Alan is a musician who leaves a busted-up band for New York, and a new musical voyage. He tries to stay focused and fends off all manner of distractions, including the attraction to his good friend's girlfriend.
Marnie just graduated from college, drinks likes she's still in school, and is looking for a temporary job but a permanent boyfriend. She loves a guy who doesn't love her (?), ping-pongs ... See full summary »
Adults in their 20s circle each other, their bodies in motion, with occasional attractions and lots of talk. Alan is a musician, just down to New York from Boston, hanging out with his friend Lawrence and Lawrence's girlfriend Ellie. Alan and Ellie are on a bed talking: is this prelude or possibility? Sara, who has interviewed Alan for the radio, seems attracted to Alan, but Alan may not be so sure. They, too, sit on the edge of a bed. He has a gig; it goes well. How should he handle Sara? Has the moment with Ellie passed? Do things play out or does time merely pass as bodies move through space?Written by
I haven't seen this director's first film, the 2002 Funny Ha Ha, but I'm already a fan, if a mild one, from this second effort. It's enjoyable to watch the quiet textures of ordinary young adult American life that Andrew Bujalski weaves, because his people talk in ways that are both witty and remarkably believable, even if the rhythms are mostly lackadaisical.
"If John Cassavetes had directed a script by Eric Rohmer," Variety's Joe Leydon has written, "the result might have looked and sounded like Mutual Appreciation." That indeed does give you a starting point for understanding what Andrew Bujalski (a Harvard film graduate, now thirty-one) is up to, except that these aren't Seventies American actors or later French ones, but mostly twenty-something American non-actors, and the result of the blending of methods and interests of those two older directors is different, of course, from either Rohmer or Cassavetes. Bujalski's film is grainy black and white, the look is rough, the scenes are improvisational and vérité. The topics and the conversations are delicate, however, like Rohmer's; there aren't any long harangues or violent arguments or tortured late-night epiphanies as was Cassavetes' way. Attractions, desires, choices no huge dramas.
There's really just a triangle, two male friends and the girlfriend of one of them. The boyfriend is Lawrence (Bujalski himself); the girlfriend is Ellie (Rachel Clift). The other guy is Alan (Justin Rice, in real life founder of the indie-rock band Bishop Allen), who's just come to town (NYC, i.e., Brooklyn), whose band has split up, and who wants to get started again. Alan has an interview of radio, and the host, Sara (Seung-Min Lee) later hits on him. During the course of the action, at several times when Lawrence is away, Alan and Ellie acknowledge that they "like" each other. They have a "moment," as they say. But they don't do anything about it, as far as we see (the scenes are chopped off at the ends almost every time; that's the style). They both separately tell Lawrence about their "moment." Some consideration of gender roles comes up when Lawrence agrees -- very half-heartedly -- to participate in a reading of women's experiences with men; and when Alan is talked into putting on a dress. The trio of lovers and friends acknowledge the temptation to infidelity that has happened and end with a group hug. That's all that happens in the 109 minutes.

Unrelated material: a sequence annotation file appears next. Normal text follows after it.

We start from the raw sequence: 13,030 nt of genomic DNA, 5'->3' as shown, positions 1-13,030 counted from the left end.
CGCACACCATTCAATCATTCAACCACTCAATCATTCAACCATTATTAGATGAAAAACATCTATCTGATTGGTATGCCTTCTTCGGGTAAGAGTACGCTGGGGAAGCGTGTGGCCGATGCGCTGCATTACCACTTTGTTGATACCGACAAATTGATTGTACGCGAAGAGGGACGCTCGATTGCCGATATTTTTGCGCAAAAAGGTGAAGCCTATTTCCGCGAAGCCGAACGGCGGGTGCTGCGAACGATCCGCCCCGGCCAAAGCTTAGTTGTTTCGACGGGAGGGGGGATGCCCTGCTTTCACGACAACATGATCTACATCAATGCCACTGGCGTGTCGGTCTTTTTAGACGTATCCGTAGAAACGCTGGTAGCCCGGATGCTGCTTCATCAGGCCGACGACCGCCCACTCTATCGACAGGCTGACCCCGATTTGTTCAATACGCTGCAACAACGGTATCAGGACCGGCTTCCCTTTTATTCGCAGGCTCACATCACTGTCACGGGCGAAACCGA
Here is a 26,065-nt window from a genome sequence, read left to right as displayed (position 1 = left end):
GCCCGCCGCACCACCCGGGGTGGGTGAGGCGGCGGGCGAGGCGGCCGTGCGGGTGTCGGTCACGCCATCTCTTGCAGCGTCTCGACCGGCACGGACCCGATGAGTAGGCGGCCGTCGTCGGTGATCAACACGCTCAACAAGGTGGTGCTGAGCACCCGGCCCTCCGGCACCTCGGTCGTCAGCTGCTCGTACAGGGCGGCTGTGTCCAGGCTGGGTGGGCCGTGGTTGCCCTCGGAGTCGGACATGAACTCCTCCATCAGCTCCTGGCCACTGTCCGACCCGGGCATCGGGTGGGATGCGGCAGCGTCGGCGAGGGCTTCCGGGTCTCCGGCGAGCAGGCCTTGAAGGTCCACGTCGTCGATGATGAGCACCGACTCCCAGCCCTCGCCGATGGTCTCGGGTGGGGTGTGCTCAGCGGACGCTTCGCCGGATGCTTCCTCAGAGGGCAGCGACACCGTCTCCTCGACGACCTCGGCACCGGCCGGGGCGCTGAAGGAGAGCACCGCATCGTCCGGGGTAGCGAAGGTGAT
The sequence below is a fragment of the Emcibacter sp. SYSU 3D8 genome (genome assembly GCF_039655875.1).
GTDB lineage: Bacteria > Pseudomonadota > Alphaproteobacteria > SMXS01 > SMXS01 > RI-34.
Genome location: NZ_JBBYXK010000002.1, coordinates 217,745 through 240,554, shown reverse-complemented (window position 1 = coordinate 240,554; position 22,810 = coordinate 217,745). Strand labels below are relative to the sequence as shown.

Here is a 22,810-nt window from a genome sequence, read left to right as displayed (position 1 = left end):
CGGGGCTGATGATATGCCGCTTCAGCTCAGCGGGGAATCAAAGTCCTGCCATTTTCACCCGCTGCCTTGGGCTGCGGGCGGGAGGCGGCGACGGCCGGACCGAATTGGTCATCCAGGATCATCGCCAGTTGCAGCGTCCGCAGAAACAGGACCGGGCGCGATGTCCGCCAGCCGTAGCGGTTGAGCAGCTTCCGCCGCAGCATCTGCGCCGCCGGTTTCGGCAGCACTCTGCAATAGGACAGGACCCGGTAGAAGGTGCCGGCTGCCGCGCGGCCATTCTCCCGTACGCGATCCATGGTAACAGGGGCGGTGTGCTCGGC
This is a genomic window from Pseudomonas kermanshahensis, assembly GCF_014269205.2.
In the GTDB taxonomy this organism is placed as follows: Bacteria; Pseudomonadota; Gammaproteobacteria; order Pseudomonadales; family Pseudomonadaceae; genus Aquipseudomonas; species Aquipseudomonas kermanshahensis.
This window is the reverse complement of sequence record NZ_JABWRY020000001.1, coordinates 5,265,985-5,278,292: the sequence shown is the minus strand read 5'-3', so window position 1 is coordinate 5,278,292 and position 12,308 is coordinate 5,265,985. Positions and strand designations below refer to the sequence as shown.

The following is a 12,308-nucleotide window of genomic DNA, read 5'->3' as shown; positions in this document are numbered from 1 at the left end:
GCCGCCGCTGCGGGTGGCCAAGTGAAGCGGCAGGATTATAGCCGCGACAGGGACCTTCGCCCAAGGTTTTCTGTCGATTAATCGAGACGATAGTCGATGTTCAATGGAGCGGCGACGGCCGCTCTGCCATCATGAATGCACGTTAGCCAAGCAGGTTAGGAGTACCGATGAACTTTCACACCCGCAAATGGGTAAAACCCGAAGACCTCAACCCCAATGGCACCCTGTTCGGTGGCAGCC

There's a hand-held camera, the grainy look of 16 mm., but Bujalski doesn't revel in the richness of black and white as Cassavetes' cameramen did. There's nothing particularly cinematic about Bujalski's method, which also has little to do with politics or current events or trends except for the presence of cell phones. There are hardly any exterior shots. But something magical does happen in the way Bujalski and Rice and the other main characters, who aren't particularly photogenic, to put it mildly, start to look good to us, because the inner beauty of their natures Alan's openness and positivity; Lawrence's sensitivity and goodness gradually emerges from the thick grain. Because Bujalski's kitchen-sink use of awkwardness is so adept, it almost disappears. The pace is sometimes excruciating, but in a way this isn't a movie; it doesn't feel like one; and that's not so bad.
What makes the movie a success is the naturalness doesn't seem forced or self-conscious. The people aren't actor-y like Cassavetes and his pals. Their conversations are choppy and awkward sometimes, but alert, even witty. These aren't Actors Studio-style tortured-intensity Stanislawski moments, but remarkably believable recreations of twenty-first-century, twenty-something American conversations. Bujalski's characters, as his Wikipedia bio says, are "well-educated, yet socially inept young white people." The scenes, which include a show at a club that's not very well attended, and a little gathering at an older man's house afterward followed by another dying party of three women in wigs who dress Alan in drag, and phone conversations between Alan, the singer, and his father (one of them to voice mail, while Alan strums his guitar and doesn't answer), have a documentary feel, but it's a documentary that's niftily edited, about people observed so nicely you end by liking them.
In limited release. Seen at Cinema Village NYC September 18, 2006.
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